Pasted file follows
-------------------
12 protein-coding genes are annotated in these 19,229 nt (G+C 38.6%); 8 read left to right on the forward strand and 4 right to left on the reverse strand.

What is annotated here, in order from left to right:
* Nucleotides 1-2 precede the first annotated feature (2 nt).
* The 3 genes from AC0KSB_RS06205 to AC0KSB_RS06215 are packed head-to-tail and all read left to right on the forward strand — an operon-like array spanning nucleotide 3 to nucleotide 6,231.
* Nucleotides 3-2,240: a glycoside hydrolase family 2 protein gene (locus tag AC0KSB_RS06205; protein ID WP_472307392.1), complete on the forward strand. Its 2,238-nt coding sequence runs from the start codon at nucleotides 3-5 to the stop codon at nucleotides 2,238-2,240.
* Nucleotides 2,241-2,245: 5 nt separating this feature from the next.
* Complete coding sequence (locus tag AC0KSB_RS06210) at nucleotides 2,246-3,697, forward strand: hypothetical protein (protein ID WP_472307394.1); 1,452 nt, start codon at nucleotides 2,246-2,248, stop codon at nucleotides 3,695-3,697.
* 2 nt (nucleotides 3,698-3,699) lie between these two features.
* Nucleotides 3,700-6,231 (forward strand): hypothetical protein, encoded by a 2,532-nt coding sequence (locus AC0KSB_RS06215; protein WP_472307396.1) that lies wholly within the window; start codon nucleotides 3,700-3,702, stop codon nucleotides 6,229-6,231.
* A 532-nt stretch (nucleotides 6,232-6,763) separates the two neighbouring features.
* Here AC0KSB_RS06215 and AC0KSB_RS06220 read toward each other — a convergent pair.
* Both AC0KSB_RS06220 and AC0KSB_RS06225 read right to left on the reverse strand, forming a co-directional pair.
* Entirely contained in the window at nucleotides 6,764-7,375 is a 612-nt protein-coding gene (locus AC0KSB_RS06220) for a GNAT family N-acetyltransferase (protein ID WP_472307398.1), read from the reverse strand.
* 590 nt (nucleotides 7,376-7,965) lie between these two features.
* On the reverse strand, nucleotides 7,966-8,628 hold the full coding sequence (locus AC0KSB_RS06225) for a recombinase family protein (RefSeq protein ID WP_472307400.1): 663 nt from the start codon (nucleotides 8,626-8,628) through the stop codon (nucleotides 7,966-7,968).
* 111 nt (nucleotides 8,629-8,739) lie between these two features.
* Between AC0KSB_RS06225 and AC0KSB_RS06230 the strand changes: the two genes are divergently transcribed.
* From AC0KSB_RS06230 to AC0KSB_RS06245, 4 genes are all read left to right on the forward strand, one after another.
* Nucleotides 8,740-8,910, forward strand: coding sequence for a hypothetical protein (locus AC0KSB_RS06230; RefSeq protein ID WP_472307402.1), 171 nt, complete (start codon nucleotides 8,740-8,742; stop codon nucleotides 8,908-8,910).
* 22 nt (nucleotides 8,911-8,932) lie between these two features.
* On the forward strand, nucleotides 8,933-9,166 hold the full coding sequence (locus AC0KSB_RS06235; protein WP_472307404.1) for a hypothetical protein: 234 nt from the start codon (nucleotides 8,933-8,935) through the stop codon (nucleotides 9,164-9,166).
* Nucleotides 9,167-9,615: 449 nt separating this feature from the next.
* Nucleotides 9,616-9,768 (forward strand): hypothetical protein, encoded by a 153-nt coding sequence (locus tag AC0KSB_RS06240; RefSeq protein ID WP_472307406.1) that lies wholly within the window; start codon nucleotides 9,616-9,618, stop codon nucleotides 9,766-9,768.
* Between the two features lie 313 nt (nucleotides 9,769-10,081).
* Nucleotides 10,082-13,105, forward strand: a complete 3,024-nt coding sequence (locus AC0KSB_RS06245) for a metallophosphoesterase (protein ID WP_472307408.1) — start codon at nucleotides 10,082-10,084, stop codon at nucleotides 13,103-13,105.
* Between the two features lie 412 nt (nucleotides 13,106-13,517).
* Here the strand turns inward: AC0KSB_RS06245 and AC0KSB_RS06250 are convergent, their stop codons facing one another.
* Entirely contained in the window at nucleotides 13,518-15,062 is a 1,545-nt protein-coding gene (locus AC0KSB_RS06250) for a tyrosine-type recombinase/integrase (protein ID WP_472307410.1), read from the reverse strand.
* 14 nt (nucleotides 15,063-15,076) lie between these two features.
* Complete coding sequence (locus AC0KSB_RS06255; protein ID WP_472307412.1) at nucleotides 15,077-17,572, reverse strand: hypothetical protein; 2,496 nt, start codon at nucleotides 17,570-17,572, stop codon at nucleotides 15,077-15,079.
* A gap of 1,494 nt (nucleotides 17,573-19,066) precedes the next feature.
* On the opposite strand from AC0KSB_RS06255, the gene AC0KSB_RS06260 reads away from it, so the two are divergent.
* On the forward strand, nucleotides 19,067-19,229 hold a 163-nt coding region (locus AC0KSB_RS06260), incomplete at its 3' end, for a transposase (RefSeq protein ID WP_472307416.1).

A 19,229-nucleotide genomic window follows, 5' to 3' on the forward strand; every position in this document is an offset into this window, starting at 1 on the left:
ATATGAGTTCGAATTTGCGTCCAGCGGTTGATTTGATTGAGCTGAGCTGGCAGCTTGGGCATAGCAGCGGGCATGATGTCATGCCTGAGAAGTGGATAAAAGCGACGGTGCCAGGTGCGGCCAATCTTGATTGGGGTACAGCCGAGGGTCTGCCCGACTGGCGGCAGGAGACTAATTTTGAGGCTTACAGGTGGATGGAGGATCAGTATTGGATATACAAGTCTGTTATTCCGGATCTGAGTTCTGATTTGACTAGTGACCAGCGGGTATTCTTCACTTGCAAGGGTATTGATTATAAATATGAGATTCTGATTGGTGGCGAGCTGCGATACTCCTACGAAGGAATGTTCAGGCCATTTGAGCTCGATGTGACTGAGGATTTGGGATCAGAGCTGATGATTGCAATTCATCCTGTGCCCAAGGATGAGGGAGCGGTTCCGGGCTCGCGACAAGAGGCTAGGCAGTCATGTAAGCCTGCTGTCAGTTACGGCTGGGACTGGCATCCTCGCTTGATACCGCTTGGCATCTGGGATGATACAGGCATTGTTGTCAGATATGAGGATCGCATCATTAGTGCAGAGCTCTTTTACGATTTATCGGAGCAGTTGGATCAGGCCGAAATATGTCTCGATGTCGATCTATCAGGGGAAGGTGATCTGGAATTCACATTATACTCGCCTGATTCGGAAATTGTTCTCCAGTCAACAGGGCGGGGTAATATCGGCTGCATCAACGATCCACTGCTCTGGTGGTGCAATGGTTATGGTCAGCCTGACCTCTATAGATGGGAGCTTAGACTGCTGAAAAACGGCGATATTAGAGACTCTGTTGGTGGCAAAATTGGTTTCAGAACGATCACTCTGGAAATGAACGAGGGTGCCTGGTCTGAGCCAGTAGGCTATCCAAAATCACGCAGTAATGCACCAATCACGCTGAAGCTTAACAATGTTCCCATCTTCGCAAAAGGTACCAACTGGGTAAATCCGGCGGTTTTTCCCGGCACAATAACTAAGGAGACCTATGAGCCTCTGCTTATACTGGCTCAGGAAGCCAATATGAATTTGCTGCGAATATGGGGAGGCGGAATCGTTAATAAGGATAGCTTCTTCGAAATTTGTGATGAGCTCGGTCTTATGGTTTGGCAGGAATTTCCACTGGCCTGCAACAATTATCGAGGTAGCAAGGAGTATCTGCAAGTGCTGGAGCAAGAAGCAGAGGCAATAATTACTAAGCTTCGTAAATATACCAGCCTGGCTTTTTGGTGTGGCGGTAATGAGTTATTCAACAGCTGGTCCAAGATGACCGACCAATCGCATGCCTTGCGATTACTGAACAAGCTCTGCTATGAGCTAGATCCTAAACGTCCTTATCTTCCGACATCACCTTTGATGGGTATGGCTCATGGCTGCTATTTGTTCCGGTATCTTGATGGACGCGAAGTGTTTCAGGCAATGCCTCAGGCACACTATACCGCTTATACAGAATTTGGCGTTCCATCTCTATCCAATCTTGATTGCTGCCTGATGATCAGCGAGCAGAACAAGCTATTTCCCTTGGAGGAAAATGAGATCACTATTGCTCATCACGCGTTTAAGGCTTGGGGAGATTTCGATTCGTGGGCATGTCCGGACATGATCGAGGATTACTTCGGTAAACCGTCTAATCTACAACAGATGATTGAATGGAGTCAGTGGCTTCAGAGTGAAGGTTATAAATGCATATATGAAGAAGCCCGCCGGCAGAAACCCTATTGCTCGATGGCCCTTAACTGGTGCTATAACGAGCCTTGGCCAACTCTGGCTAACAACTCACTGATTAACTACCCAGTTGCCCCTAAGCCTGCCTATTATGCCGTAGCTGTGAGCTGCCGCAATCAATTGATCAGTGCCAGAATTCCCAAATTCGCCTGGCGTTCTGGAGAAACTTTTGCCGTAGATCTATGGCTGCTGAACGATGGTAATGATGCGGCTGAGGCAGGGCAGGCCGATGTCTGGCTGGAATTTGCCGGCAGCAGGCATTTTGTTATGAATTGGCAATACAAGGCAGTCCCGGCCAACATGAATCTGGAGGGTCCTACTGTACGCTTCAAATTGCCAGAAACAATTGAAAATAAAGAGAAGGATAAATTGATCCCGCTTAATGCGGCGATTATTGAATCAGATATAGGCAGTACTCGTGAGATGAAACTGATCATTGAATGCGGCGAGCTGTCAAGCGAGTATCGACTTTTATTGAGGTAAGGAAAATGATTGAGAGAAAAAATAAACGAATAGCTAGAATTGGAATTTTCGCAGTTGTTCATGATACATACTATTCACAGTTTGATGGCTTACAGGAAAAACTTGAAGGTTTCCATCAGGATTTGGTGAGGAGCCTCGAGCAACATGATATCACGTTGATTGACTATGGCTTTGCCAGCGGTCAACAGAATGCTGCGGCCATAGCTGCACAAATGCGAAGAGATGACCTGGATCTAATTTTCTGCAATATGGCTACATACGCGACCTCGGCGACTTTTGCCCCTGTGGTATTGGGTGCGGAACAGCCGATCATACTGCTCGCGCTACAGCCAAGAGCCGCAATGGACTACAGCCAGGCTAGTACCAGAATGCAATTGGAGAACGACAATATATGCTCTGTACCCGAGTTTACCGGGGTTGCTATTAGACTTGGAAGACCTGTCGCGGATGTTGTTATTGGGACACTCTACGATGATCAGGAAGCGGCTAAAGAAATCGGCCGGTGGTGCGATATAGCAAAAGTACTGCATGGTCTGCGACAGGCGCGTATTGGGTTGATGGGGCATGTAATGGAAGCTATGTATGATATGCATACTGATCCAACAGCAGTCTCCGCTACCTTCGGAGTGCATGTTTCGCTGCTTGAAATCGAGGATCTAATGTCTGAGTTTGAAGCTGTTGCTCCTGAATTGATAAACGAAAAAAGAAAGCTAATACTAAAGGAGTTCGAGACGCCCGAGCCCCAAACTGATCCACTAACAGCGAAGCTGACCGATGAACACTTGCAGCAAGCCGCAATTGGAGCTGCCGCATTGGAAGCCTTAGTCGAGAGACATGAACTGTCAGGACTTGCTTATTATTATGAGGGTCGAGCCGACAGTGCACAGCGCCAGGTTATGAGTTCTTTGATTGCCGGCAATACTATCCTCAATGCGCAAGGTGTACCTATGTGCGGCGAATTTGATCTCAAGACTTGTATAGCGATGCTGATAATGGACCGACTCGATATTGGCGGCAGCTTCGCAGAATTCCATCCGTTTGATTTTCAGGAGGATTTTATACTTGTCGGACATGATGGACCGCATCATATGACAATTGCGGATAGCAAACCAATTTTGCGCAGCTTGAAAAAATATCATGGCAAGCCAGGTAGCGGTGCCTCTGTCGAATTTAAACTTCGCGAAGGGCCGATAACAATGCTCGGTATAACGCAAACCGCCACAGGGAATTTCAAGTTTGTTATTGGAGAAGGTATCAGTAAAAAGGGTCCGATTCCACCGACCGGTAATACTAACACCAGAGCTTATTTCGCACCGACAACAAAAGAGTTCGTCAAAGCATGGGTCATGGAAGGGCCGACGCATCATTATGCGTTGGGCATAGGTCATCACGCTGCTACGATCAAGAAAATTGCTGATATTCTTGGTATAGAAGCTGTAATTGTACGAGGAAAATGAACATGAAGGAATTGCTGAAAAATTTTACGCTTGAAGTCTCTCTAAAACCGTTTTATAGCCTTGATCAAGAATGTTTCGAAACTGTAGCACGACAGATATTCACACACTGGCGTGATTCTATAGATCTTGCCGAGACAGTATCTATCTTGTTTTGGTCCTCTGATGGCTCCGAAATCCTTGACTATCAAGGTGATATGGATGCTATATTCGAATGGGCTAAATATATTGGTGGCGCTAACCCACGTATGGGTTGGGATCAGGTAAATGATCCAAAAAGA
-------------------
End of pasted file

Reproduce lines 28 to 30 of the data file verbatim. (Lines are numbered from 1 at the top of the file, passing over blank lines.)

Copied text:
* Entirely contained in the window at nucleotides 13,518-15,062 is a 1,545-nt protein-coding gene (locus AC0KSB_RS06250) for a tyrosine-type recombinase/integrase (protein ID WP_472307410.1), read from the reverse strand.
* 14 nt (nucleotides 15,063-15,076) lie between these two features.
* Complete coding sequence (locus AC0KSB_RS06255; protein ID WP_472307412.1) at nucleotides 15,077-17,572, reverse strand: hypothetical protein; 2,496 nt, start codon at nucleotides 17,570-17,572, stop codon at nucleotides 15,077-15,079.